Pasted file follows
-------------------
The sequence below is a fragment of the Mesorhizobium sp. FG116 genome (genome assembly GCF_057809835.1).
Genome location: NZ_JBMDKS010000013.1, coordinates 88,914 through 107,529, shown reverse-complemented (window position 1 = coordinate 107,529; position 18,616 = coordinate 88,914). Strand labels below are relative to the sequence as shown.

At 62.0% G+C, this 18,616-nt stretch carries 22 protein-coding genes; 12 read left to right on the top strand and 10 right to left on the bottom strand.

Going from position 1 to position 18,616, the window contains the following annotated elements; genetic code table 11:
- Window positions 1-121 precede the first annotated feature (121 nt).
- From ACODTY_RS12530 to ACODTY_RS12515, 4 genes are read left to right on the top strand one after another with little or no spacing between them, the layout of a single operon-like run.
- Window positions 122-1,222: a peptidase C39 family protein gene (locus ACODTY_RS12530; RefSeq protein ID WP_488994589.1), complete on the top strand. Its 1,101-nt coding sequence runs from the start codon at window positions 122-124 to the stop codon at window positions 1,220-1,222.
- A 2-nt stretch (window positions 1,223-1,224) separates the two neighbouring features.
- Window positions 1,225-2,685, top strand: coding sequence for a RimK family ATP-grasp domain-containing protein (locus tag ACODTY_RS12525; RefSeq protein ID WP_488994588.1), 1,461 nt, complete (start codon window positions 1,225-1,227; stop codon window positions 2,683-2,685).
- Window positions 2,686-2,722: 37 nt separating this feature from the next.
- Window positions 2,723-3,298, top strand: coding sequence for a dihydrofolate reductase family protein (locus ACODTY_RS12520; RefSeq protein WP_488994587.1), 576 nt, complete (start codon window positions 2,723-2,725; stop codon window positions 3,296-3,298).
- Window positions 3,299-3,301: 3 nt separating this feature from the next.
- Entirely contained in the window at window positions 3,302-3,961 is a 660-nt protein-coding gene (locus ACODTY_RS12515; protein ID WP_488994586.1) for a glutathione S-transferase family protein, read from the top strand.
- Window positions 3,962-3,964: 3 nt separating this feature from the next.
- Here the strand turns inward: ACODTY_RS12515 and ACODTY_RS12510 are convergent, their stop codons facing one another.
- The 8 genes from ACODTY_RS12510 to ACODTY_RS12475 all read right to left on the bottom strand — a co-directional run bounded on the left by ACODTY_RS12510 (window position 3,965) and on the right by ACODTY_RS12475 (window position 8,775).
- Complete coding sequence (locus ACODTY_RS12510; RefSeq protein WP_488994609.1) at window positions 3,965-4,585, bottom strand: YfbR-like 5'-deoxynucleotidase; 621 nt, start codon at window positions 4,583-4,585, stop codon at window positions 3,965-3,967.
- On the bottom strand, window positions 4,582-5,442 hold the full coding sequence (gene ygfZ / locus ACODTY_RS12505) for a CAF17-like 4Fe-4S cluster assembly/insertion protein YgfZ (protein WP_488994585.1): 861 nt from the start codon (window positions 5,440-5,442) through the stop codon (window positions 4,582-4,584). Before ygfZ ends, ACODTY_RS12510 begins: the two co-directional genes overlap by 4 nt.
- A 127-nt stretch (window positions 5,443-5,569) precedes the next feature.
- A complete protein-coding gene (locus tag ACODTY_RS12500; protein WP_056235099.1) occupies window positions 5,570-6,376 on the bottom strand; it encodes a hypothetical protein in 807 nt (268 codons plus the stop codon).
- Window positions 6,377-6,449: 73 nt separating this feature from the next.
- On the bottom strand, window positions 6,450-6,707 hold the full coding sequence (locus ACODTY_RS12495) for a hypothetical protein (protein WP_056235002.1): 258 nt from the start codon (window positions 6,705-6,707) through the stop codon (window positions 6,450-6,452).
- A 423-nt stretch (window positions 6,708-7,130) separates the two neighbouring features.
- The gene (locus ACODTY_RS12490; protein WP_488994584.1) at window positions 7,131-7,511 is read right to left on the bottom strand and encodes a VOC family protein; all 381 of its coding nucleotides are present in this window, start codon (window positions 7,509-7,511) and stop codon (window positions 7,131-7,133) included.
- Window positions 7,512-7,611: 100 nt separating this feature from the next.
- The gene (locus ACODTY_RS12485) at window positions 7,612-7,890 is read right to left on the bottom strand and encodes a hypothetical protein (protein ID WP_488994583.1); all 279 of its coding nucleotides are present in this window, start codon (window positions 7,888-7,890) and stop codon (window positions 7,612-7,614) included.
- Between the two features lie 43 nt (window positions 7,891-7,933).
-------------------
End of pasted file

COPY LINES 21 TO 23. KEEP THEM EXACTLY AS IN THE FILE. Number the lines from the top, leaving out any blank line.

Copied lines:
- Window positions 6,377-6,449: 73 nt separating this feature from the next.
- On the bottom strand, window positions 6,450-6,707 hold the full coding sequence (locus ACODTY_RS12495) for a hypothetical protein (protein WP_056235002.1): 258 nt from the start codon (window positions 6,705-6,707) through the stop codon (window positions 6,450-6,452).
- A 423-nt stretch (window positions 6,708-7,130) separates the two neighbouring features.